Working paper Open Access
Blatter, Joachim; Schmid, Samuel D.; Blättler, Andrea C.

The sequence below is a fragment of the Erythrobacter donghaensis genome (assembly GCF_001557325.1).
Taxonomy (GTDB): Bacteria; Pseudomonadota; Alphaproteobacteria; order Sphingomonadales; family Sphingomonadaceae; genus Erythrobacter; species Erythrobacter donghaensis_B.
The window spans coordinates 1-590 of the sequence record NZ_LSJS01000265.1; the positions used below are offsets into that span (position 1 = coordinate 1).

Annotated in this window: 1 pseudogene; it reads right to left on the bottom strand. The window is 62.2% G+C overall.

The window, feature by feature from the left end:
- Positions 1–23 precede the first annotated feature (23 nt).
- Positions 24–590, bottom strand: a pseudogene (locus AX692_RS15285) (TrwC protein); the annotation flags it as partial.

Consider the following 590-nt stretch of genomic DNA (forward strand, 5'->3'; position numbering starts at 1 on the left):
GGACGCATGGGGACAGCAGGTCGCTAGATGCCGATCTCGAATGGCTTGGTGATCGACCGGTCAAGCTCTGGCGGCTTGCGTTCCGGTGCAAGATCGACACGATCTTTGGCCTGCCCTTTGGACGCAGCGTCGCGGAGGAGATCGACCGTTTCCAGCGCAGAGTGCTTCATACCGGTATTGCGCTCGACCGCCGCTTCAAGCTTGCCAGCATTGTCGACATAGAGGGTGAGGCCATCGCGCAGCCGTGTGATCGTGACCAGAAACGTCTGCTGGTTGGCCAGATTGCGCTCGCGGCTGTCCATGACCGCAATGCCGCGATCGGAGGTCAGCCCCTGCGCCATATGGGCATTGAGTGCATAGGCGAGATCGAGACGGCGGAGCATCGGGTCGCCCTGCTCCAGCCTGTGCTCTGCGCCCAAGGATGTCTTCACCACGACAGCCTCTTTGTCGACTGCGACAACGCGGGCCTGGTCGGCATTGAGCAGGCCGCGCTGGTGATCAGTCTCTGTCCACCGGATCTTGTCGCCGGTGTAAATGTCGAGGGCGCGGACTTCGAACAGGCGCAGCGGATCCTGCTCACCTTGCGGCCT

Today democratic nation-states are confronted with populations that consist not only of seden-tary residents, but also of immigrants. For these democracies to retain full legitimacy, it is imperative that long-term immigrant residents are also included into the demos, so that all those who are subjected to national laws can take part in creating them. Treating this consensus in democratic theory as a normative benchmark, in this paper we develop the nucleus of a quantitative tool for the comparative evaluation of democracies with respect to their electoral inclusiveness toward immigrants. We specify the underlying concept of electoral inclusiveness by taking into account both de jure and de facto meanings as its fundamental dimensions as well as access to citizenship and alien enfranchisement as the two mechanisms leading to inclusion. For measurement, we combine existing indicators such as indices of the inclusiveness of naturalization laws with original indicators such as the percentage of enfranchised noncitizens among all long-term immigrant residents. Aggregated according to our normative framework, the resulting Immigrant Inclusion Index (IMIX) shows that in most of the 22 European countries under scrutiny the electoral inclusiveness with respect to immigrants is far away from what it should be according to normative theories of democracy. This is true inde-pendent of whether we look at the laws and regulations of these democracies or whether we evaluate how well they actually function. Hence, we can diagnose a substantial democratic deficit with respect to electoral inclusion across Europe. However, in both dimensions there are significant differences among European democracies; and we find that alien enfranchisement is not used as a substitute for access to citizenship. We conclude by indicating how our evaluative tool could be expanded or modified.